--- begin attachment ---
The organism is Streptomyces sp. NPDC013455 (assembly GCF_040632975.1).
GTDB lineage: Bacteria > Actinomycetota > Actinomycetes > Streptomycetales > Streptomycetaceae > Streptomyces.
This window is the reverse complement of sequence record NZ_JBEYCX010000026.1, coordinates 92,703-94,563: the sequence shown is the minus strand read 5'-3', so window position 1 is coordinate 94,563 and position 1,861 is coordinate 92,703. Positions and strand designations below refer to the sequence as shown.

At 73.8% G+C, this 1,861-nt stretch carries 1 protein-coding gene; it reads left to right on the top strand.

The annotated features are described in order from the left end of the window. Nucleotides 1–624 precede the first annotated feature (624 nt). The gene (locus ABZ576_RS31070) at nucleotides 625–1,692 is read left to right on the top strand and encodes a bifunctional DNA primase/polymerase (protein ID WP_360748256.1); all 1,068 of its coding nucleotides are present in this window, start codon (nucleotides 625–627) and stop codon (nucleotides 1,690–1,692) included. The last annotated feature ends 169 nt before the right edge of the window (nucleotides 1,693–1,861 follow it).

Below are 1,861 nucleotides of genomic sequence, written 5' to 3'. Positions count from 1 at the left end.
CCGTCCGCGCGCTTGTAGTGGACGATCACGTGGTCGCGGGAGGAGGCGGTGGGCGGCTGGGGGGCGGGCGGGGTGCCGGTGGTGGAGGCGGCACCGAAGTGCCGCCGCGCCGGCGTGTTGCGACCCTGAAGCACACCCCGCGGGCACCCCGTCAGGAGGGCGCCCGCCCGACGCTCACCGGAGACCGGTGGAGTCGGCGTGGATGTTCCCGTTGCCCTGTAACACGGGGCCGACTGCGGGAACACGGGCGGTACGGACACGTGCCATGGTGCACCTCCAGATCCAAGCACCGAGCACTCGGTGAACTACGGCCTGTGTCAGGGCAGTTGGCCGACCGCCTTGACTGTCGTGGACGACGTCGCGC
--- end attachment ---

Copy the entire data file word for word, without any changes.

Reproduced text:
The organism is Streptomyces sp. NPDC013455 (assembly GCF_040632975.1).
GTDB lineage: Bacteria > Actinomycetota > Actinomycetes > Streptomycetales > Streptomycetaceae > Streptomyces.
This window is the reverse complement of sequence record NZ_JBEYCX010000026.1, coordinates 92,703-94,563: the sequence shown is the minus strand read 5'-3', so window position 1 is coordinate 94,563 and position 1,861 is coordinate 92,703. Positions and strand designations below refer to the sequence as shown.

At 73.8% G+C, this 1,861-nt stretch carries 1 protein-coding gene; it reads left to right on the top strand.

The annotated features are described in order from the left end of the window. Nucleotides 1–624 precede the first annotated feature (624 nt). The gene (locus ABZ576_RS31070) at nucleotides 625–1,692 is read left to right on the top strand and encodes a bifunctional DNA primase/polymerase (protein ID WP_360748256.1); all 1,068 of its coding nucleotides are present in this window, start codon (nucleotides 625–627) and stop codon (nucleotides 1,690–1,692) included. The last annotated feature ends 169 nt before the right edge of the window (nucleotides 1,693–1,861 follow it).

Below are 1,861 nucleotides of genomic sequence, written 5' to 3'. Positions count from 1 at the left end.
CCGTCCGCGCGCTTGTAGTGGACGATCACGTGGTCGCGGGAGGAGGCGGTGGGCGGCTGGGGGGCGGGCGGGGTGCCGGTGGTGGAGGCGGCACCGAAGTGCCGCCGCGCCGGCGTGTTGCGACCCTGAAGCACACCCCGCGGGCACCCCGTCAGGAGGGCGCCCGCCCGACGCTCACCGGAGACCGGTGGAGTCGGCGTGGATGTTCCCGTTGCCCTGTAACACGGGGCCGACTGCGGGAACACGGGCGGTACGGACACGTGCCATGGTGCACCTCCAGATCCAAGCACCGAGCACTCGGTGAACTACGGCCTGTGTCAGGGCAGTTGGCCGACCGCCTTGACTGTCGTGGACGACGTCGCGC